The forgotten side of network security

With network security, thoughts quickly turn to hackers, viruses, Trojan horses, denial-of-service attacks and other perceived threats. However, after products are developed and deployed to minimize risk and vulnerability, we may find that we are our worst enemy. Not that we left a gaping hole in our security defense but quite the contrary. The products may be sound from a security perspective, but might fail to include provisions to preserve adequate business functionality.

With increasing volumes of business traffic traversing the Internet, implementing security at the edge of the corporate network is a given. But the too-often-assumed outcome is that our security package will address the vulnerability and leave all other features intact. The reality is that security touches almost every aspect of the business operation. Failing to account for the effect of security processes on business can result in unacceptable performance of networked applications, lead to scalability issues, and create impasses when implementing new technologies.

Consider line-of-business applications delivered using thin-client technology. With sufficient bandwidth and controlled latency, organizations can rely on the Internet to transport their server-based applications to remote offices and mobile workers. But it’s the Internet, so all we have to do is introduce firewalls to filter intrusion and VPNs to protect data, right? Unfortunately, doing so could easily bog down the performance of those applications to the point where user sessions frequently drop and task execution proceeds at a snail’s pace.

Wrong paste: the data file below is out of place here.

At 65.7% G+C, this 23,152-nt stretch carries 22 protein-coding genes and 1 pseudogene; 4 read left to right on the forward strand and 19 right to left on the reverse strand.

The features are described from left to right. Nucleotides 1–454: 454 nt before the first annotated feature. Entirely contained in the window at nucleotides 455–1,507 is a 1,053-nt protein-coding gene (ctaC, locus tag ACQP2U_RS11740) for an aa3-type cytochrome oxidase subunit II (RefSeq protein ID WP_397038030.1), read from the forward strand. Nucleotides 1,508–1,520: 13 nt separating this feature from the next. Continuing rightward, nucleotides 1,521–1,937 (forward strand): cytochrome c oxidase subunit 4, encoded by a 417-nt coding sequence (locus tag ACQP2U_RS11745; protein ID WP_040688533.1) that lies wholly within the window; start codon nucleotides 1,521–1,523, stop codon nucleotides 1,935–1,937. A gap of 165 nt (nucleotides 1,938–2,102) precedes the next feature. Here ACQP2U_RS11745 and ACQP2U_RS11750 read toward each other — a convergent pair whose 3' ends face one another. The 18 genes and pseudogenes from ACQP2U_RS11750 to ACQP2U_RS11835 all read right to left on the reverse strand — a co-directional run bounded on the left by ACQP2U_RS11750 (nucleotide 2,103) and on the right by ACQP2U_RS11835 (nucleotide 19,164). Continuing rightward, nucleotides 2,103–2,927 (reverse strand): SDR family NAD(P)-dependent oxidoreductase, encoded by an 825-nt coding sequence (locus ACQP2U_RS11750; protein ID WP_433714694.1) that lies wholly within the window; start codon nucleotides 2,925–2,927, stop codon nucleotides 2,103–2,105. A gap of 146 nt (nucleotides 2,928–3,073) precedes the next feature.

Recent testing conducted as part of Tolly Research’s ITclarity research program proves this point. Using security appliances designed to support thousands of simultaneous sessions and Fast Ethernet connections, we observed excessive increases in application response times. With 80 or fewer simultaneous thin-client sessions, basic firewall and VPN functions increased response times as much as threefold.

For end users, that means waiting for application menus to appear after each click and tolerating substantial delays between text entry and display. In general, response-time fall-off of that magnitude translates into reduced productivity and lower effectiveness.

Hand-in-hand with application performance is scalability. Enterprise security products designed for many users and line-rate performance at speeds greater than T-1 may live up to their billing when used predominantly for filtering Web traffic. But introduce time-sensitive IP telephony sessions, and the specs for delivering acceptable voice quality or even achieving call completion can change substantially.

The challenge for IT when considering enterprise network security is to maximize business features. This includes managing security risks, and keeping in mind the impact on business operations. Successful network security architectures and policies will maintain adequate performance of networked applications, account for foreseeable scalability, and incorporate flexibility to integrate new applications.

Flood is senior vice president of Tolly Research. He can be reached at